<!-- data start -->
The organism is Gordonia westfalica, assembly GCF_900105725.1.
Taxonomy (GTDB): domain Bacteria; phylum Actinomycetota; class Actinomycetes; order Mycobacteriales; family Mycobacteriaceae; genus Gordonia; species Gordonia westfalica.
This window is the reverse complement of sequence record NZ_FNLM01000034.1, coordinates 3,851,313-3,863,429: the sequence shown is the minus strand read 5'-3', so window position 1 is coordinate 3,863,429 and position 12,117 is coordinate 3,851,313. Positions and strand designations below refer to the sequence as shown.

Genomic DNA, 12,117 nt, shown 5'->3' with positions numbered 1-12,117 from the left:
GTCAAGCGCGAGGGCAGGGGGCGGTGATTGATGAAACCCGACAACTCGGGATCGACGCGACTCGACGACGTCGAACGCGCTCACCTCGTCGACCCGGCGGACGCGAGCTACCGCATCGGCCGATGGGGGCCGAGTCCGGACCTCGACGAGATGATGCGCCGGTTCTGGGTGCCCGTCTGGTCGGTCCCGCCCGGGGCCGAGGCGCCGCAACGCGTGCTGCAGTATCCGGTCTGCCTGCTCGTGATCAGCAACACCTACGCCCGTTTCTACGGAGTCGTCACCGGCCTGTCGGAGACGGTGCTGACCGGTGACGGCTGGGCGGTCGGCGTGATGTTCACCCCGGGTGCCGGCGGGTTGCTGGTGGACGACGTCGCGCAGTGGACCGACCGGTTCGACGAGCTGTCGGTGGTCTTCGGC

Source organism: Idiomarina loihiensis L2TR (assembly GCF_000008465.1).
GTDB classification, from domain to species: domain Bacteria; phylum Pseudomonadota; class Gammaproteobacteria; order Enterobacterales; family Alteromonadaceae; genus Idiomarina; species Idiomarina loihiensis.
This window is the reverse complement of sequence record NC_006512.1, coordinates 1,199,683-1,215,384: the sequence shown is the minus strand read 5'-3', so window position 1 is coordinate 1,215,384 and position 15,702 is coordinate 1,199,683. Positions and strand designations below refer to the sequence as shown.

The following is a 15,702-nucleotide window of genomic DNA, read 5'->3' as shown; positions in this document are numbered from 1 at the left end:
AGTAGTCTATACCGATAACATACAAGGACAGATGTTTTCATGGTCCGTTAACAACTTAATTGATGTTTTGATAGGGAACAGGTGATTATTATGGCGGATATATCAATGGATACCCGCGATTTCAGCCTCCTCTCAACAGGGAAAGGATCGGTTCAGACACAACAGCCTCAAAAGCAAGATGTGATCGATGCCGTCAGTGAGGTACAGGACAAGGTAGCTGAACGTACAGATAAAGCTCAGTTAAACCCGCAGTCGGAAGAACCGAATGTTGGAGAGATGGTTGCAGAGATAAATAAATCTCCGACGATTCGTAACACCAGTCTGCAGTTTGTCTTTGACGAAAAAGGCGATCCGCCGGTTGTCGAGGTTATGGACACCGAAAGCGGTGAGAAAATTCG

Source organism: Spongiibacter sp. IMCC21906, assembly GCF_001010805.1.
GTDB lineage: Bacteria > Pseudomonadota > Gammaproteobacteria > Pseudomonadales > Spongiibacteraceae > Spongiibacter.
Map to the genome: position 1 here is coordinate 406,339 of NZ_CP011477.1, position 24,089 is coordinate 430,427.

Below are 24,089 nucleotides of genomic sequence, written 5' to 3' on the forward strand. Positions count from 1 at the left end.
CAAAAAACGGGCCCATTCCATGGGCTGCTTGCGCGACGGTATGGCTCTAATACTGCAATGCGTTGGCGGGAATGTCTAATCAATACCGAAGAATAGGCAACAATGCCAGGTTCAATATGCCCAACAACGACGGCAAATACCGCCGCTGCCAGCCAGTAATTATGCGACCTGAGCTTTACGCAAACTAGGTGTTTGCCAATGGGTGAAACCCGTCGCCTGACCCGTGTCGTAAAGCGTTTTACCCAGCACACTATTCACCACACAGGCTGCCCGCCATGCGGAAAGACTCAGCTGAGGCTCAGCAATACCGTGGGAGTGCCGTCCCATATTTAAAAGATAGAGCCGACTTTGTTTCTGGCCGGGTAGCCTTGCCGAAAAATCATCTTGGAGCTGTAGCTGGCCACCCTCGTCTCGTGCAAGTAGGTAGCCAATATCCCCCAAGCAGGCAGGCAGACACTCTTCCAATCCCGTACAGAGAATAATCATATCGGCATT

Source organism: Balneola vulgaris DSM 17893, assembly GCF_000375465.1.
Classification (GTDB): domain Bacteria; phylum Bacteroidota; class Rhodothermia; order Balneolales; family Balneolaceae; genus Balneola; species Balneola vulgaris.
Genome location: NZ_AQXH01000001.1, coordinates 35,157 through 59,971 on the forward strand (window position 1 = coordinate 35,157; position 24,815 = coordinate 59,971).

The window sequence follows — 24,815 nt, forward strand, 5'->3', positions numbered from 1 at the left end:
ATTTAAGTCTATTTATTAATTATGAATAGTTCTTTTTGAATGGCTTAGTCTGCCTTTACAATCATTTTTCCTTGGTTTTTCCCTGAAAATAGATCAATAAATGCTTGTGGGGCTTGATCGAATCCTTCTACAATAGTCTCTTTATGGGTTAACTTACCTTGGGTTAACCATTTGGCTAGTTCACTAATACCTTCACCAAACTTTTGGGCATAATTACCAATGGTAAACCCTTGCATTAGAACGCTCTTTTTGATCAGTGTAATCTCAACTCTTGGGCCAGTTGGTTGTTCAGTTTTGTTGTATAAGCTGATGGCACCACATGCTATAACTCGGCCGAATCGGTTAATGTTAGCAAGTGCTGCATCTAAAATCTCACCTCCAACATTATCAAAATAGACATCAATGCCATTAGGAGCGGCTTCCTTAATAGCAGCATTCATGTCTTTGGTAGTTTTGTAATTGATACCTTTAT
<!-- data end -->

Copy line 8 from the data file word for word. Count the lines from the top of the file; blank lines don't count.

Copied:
This window is the reverse complement of sequence record NC_006512.1, coordinates 1,199,683-1,215,384: the sequence shown is the minus strand read 5'-3', so window position 1 is coordinate 1,215,384 and position 15,702 is coordinate 1,199,683. Positions and strand designations below refer to the sequence as shown.